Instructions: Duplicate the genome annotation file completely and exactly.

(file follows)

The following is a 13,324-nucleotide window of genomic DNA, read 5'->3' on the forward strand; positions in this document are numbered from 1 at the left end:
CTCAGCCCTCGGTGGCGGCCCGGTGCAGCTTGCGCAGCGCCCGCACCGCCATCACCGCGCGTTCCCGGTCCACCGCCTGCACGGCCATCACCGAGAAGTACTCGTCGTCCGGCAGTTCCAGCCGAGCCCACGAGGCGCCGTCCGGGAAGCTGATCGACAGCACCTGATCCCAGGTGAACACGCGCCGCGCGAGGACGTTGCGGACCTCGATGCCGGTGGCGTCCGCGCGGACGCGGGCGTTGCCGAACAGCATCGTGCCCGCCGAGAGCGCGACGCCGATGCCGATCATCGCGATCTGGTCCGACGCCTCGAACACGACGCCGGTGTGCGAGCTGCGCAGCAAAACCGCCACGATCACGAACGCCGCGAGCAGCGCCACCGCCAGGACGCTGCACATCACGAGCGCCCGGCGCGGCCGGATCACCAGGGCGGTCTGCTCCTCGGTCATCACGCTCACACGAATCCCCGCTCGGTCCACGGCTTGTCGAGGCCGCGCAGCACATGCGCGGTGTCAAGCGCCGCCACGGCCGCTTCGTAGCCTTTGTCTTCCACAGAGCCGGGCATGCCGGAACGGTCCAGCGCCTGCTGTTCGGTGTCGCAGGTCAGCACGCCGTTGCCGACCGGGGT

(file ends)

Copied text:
The following is a 13,324-nucleotide window of genomic DNA, read 5'->3' on the forward strand; positions in this document are numbered from 1 at the left end:
CTCAGCCCTCGGTGGCGGCCCGGTGCAGCTTGCGCAGCGCCCGCACCGCCATCACCGCGCGTTCCCGGTCCACCGCCTGCACGGCCATCACCGAGAAGTACTCGTCGTCCGGCAGTTCCAGCCGAGCCCACGAGGCGCCGTCCGGGAAGCTGATCGACAGCACCTGATCCCAGGTGAACACGCGCCGCGCGAGGACGTTGCGGACCTCGATGCCGGTGGCGTCCGCGCGGACGCGGGCGTTGCCGAACAGCATCGTGCCCGCCGAGAGCGCGACGCCGATGCCGATCATCGCGATCTGGTCCGACGCCTCGAACACGACGCCGGTGTGCGAGCTGCGCAGCAAAACCGCCACGATCACGAACGCCGCGAGCAGCGCCACCGCCAGGACGCTGCACATCACGAGCGCCCGGCGCGGCCGGATCACCAGGGCGGTCTGCTCCTCGGTCATCACGCTCACACGAATCCCCGCTCGGTCCACGGCTTGTCGAGGCCGCGCAGCACATGCGCGGTGTCAAGCGCCGCCACGGCCGCTTCGTAGCCTTTGTCTTCCACAGAGCCGGGCATGCCGGAACGGTCCAGCGCCTGCTGTTCGGTGTCGCAGGTCAGCACGCCGTTGCCGACCGGGGT